Sean Connery. What can you say about Sean Connery.
Sean Connery, basically, is the man. He made his name playing a DJ'd thug, murderer and sometime rapist, and nobody batted an eyelid. But while some may see his Bond days as his finest hours however, for my money Connery really came into his own when he started going grey.
I'm not denying that he's been in some total rubbish since then (Entrapment and The Presido leap to mind as but two examples), but weighed against that are the likes of Robin and Marion (the only film, to my knowledge, which deals with the grim final act of the Robin Hood legend), The Name of the Rose (the premature death of Bernard de Gui notwithstanding), and Indiana Jones and the Last Crusade. His earlier droll tough-guy act gave way to the grizzled campaigner of Robin and Marion and The Rock (a truly splendid film in its class and I'll fight anyone who says otherwise), or the patrician dignity of Dr Henry Jones and Brother William of Baskerville.
While he may not be the greatest of actors, Sir Sean brings dignity and force to roles which in lesser hands might seem positively ludicrous. He is - simply put - a star.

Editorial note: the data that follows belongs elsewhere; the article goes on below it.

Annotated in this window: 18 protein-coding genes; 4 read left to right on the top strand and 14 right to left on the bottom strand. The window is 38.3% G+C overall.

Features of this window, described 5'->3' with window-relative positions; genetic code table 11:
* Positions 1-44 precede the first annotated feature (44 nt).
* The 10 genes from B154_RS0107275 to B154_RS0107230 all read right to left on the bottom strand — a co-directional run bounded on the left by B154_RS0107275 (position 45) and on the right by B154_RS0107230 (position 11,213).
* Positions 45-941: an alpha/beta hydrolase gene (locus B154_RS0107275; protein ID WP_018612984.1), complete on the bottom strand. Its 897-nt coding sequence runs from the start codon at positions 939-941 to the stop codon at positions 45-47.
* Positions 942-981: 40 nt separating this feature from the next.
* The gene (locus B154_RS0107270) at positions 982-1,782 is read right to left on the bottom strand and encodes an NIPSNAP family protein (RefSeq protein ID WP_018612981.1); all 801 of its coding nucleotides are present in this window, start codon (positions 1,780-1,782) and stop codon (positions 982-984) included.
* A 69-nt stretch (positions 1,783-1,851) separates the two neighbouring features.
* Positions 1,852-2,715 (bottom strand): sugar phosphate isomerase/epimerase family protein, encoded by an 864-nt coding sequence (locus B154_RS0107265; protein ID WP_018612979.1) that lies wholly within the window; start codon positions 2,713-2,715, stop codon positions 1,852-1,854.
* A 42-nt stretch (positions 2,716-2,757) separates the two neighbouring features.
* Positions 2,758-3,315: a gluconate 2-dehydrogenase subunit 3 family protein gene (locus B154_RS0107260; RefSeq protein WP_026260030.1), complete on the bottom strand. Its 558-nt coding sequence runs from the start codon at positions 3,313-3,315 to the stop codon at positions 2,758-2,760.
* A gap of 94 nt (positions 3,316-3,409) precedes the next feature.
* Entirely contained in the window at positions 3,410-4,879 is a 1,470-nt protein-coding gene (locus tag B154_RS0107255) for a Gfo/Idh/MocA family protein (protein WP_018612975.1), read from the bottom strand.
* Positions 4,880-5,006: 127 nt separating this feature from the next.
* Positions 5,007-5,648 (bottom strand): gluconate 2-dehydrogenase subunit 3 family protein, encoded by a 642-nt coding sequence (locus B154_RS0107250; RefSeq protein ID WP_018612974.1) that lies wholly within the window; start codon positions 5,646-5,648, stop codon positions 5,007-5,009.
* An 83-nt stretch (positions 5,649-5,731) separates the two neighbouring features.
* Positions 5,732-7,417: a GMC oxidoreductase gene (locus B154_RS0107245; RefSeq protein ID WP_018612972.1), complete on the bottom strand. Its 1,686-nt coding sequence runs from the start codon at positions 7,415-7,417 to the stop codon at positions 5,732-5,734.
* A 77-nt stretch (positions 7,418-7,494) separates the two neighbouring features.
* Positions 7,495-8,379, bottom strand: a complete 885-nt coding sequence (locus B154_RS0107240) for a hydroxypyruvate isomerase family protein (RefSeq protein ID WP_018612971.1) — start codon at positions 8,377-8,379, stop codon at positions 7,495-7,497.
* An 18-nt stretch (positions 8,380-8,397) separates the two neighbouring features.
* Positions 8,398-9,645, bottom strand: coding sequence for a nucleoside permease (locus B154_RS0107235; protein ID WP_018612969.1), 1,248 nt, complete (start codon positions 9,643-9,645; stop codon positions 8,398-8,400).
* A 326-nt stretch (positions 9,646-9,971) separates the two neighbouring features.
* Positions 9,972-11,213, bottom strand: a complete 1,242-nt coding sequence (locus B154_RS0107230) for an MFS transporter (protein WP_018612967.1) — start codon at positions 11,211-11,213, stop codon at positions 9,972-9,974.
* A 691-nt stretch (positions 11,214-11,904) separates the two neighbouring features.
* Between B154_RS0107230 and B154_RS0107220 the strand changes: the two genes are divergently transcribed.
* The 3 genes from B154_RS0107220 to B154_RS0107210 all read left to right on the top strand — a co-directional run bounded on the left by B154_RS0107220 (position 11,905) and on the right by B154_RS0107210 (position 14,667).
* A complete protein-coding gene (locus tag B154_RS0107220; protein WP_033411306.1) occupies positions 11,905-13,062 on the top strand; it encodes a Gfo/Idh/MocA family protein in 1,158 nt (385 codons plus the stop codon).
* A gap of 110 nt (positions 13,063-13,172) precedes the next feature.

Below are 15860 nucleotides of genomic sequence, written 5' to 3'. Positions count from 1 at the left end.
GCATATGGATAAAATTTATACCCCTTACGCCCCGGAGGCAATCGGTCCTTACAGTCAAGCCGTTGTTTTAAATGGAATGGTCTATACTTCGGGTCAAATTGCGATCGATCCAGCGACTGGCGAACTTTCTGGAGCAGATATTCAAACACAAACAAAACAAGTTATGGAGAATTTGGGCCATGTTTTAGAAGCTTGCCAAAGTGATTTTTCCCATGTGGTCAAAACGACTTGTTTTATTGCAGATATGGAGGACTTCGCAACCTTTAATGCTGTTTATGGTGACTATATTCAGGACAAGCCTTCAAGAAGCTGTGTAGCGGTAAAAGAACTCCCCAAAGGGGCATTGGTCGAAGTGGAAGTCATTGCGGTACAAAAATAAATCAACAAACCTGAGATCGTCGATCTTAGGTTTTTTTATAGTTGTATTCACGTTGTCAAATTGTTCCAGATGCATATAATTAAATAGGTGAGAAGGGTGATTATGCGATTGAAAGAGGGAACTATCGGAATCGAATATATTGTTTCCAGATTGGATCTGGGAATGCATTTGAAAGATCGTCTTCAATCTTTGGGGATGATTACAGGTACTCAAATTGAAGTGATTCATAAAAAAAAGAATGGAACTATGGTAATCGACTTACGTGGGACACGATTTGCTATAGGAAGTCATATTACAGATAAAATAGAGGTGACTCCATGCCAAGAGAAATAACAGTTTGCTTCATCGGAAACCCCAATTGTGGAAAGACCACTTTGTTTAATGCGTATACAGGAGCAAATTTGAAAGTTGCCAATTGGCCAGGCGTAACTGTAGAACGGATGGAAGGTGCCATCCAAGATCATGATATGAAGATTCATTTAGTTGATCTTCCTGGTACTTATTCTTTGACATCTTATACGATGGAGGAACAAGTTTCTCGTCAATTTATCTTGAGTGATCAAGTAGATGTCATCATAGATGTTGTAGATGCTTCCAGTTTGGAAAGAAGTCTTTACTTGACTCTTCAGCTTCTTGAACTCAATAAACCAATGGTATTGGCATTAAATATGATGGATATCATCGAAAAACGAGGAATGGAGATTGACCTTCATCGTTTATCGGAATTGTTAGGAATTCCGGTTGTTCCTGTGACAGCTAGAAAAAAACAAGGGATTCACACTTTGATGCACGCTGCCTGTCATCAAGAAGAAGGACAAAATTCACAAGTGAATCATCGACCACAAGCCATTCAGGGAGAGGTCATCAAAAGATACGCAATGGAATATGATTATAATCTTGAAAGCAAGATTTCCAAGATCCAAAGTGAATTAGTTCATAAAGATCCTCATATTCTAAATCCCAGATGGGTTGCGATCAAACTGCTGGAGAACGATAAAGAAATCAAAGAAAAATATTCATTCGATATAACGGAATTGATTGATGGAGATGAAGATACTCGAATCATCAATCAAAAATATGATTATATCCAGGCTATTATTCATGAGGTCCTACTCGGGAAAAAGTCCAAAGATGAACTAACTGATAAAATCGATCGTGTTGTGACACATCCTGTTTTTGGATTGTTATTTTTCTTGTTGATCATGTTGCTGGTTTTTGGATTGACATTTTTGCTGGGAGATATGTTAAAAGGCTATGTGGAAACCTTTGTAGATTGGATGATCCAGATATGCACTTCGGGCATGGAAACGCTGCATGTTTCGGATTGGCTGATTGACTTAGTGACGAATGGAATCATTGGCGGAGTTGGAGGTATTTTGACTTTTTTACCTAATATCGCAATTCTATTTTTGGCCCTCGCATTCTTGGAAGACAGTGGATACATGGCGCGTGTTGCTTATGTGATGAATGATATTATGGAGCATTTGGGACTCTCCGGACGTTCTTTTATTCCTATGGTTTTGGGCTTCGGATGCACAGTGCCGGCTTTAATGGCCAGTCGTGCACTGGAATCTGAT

Sean Connery's page on the IMDB.
These are two men - both of whom I got to know about in detail from studying oriental archaeology - who are basically in the list because only Sean Connery could play them. Well, Sean Connery or Oded Feyd, the world's largest living arab. The hard men of the ancient near and middle east, Ashur-Uballit and Rameses II were both military rulers, conquerors, politicos and all-round bad ass mothers.
Ashur-uballit (reigned c.1365-1330BC) was the king of Assyria. His daughter married Burnaburiash II, King of Babylon, but following Burnaburiash's death Ashur-uballit's grandson, Karu-hardash, was murdered and usurped by a Babylonian named Nazi-bugash. While most men of that time - including kings - were dead before they managed to become great-grandfathers, Ashur-uballit apparently retained sufficient capacity, command and sense of security to take an army into Babylon to depose Nazi-bugash and place his great-grandson, Kurigalzu II, on the throne, with his daughter acting as regent in the boys infancy. Ashur-uballit makes the list therefore on the grounds of longevity and being a family kinda guy, as well as just a tough guy.
Rameses the Great (1279-1213BC) - immortalised by being beaten by
Moses in many a film and TV presentation - was one of the mightiest rulers of the Egyptian
New Kingdom. A mighty warrior, he was also a great builder, responsible for some of
Egypt's greatest temples, most featuring the not entirely humble image of Rameses,
towering godlike over the earth. He was also - along with a number of other Dynasty XIX
pharaohs - a staunch supporter of the cult of the God Seth. Seth was ruler of all foreign
lands, and when he was in favour you can usually be sure that Egyptian 'foreign policy'
was enjoying considerable success. (For the record, as well as his military success,
Rameses forged a successful peace treaty with the - presumably rather battered - Hittites
to the East).